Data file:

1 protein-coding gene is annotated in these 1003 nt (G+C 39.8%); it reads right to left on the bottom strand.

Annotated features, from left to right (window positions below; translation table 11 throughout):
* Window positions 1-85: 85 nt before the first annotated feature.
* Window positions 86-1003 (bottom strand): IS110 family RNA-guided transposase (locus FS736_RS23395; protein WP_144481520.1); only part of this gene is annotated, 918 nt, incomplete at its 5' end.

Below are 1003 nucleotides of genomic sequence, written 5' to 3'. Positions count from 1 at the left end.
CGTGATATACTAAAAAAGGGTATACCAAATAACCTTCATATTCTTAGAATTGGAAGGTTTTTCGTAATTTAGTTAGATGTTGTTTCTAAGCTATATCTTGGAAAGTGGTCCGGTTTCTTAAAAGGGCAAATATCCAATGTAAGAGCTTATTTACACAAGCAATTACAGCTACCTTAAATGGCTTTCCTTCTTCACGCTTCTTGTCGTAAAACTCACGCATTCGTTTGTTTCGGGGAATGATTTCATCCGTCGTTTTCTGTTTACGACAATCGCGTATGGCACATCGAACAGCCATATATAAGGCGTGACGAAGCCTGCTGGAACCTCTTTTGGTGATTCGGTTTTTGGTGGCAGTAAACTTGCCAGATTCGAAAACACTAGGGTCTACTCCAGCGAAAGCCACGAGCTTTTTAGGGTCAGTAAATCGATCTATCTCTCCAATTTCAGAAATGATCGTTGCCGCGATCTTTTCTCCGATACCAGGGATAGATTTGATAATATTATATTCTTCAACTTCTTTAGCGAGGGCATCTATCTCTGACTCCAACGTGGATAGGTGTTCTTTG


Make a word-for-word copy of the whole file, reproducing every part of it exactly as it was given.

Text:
1 protein-coding gene is annotated in these 1003 nt (G+C 39.8%); it reads right to left on the bottom strand.

Annotated features, from left to right (window positions below; translation table 11 throughout):
* Window positions 1-85: 85 nt before the first annotated feature.
* Window positions 86-1003 (bottom strand): IS110 family RNA-guided transposase (locus FS736_RS23395; protein WP_144481520.1); only part of this gene is annotated, 918 nt, incomplete at its 5' end.

Below are 1003 nucleotides of genomic sequence, written 5' to 3'. Positions count from 1 at the left end.
CGTGATATACTAAAAAAGGGTATACCAAATAACCTTCATATTCTTAGAATTGGAAGGTTTTTCGTAATTTAGTTAGATGTTGTTTCTAAGCTATATCTTGGAAAGTGGTCCGGTTTCTTAAAAGGGCAAATATCCAATGTAAGAGCTTATTTACACAAGCAATTACAGCTACCTTAAATGGCTTTCCTTCTTCACGCTTCTTGTCGTAAAACTCACGCATTCGTTTGTTTCGGGGAATGATTTCATCCGTCGTTTTCTGTTTACGACAATCGCGTATGGCACATCGAACAGCCATATATAAGGCGTGACGAAGCCTGCTGGAACCTCTTTTGGTGATTCGGTTTTTGGTGGCAGTAAACTTGCCAGATTCGAAAACACTAGGGTCTACTCCAGCGAAAGCCACGAGCTTTTTAGGGTCAGTAAATCGATCTATCTCTCCAATTTCAGAAATGATCGTTGCCGCGATCTTTTCTCCGATACCAGGGATAGATTTGATAATATTATATTCTTCAACTTCTTTAGCGAGGGCATCTATCTCTGACTCCAACGTGGATAGGTGTTCTTTG